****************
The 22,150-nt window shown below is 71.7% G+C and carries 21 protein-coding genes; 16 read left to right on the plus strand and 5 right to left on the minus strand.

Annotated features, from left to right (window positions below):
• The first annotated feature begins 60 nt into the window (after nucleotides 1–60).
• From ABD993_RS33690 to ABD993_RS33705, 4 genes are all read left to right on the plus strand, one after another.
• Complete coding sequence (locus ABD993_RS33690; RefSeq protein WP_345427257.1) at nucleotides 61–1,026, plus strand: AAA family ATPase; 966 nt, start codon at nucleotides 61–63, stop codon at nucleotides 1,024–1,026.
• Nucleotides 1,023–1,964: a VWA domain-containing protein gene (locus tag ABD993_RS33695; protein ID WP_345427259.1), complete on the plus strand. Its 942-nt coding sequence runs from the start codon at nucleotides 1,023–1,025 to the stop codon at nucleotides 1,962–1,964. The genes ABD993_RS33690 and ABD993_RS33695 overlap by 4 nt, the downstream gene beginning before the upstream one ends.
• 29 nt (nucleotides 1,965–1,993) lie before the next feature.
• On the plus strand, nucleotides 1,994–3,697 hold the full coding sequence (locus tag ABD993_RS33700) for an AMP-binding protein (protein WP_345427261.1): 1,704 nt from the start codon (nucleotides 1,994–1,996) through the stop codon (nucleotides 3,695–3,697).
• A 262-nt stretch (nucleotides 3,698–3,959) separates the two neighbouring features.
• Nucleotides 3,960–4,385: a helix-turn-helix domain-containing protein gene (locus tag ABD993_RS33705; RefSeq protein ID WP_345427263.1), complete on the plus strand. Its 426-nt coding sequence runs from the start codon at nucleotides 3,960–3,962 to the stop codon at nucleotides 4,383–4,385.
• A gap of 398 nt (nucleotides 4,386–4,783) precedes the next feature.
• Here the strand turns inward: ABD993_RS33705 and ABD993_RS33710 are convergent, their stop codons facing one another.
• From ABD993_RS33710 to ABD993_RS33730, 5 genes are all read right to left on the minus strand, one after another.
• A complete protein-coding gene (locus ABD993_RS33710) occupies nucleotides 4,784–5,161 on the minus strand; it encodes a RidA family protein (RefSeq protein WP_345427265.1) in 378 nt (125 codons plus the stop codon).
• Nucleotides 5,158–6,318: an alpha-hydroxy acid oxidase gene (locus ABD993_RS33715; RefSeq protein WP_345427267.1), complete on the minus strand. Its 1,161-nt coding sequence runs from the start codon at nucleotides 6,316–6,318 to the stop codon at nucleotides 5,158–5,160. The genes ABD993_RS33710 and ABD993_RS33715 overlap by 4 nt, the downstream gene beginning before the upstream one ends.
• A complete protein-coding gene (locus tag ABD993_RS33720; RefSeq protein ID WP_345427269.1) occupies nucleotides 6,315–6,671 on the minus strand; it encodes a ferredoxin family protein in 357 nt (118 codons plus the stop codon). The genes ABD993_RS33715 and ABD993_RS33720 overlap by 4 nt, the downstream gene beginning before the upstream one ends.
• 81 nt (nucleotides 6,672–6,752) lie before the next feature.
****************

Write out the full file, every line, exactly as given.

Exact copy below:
The 22,150-nt window shown below is 71.7% G+C and carries 21 protein-coding genes; 16 read left to right on the plus strand and 5 right to left on the minus strand.

Annotated features, from left to right (window positions below):
• The first annotated feature begins 60 nt into the window (after nucleotides 1–60).
• From ABD993_RS33690 to ABD993_RS33705, 4 genes are all read left to right on the plus strand, one after another.
• Complete coding sequence (locus ABD993_RS33690; RefSeq protein WP_345427257.1) at nucleotides 61–1,026, plus strand: AAA family ATPase; 966 nt, start codon at nucleotides 61–63, stop codon at nucleotides 1,024–1,026.
• Nucleotides 1,023–1,964: a VWA domain-containing protein gene (locus tag ABD993_RS33695; protein ID WP_345427259.1), complete on the plus strand. Its 942-nt coding sequence runs from the start codon at nucleotides 1,023–1,025 to the stop codon at nucleotides 1,962–1,964. The genes ABD993_RS33690 and ABD993_RS33695 overlap by 4 nt, the downstream gene beginning before the upstream one ends.
• 29 nt (nucleotides 1,965–1,993) lie before the next feature.
• On the plus strand, nucleotides 1,994–3,697 hold the full coding sequence (locus tag ABD993_RS33700) for an AMP-binding protein (protein WP_345427261.1): 1,704 nt from the start codon (nucleotides 1,994–1,996) through the stop codon (nucleotides 3,695–3,697).
• A 262-nt stretch (nucleotides 3,698–3,959) separates the two neighbouring features.
• Nucleotides 3,960–4,385: a helix-turn-helix domain-containing protein gene (locus tag ABD993_RS33705; RefSeq protein ID WP_345427263.1), complete on the plus strand. Its 426-nt coding sequence runs from the start codon at nucleotides 3,960–3,962 to the stop codon at nucleotides 4,383–4,385.
• A gap of 398 nt (nucleotides 4,386–4,783) precedes the next feature.
• Here the strand turns inward: ABD993_RS33705 and ABD993_RS33710 are convergent, their stop codons facing one another.
• From ABD993_RS33710 to ABD993_RS33730, 5 genes are all read right to left on the minus strand, one after another.
• A complete protein-coding gene (locus ABD993_RS33710) occupies nucleotides 4,784–5,161 on the minus strand; it encodes a RidA family protein (RefSeq protein WP_345427265.1) in 378 nt (125 codons plus the stop codon).
• Nucleotides 5,158–6,318: an alpha-hydroxy acid oxidase gene (locus ABD993_RS33715; RefSeq protein WP_345427267.1), complete on the minus strand. Its 1,161-nt coding sequence runs from the start codon at nucleotides 6,316–6,318 to the stop codon at nucleotides 5,158–5,160. The genes ABD993_RS33710 and ABD993_RS33715 overlap by 4 nt, the downstream gene beginning before the upstream one ends.
• A complete protein-coding gene (locus tag ABD993_RS33720; RefSeq protein ID WP_345427269.1) occupies nucleotides 6,315–6,671 on the minus strand; it encodes a ferredoxin family protein in 357 nt (118 codons plus the stop codon). The genes ABD993_RS33715 and ABD993_RS33720 overlap by 4 nt, the downstream gene beginning before the upstream one ends.
• 81 nt (nucleotides 6,672–6,752) lie before the next feature.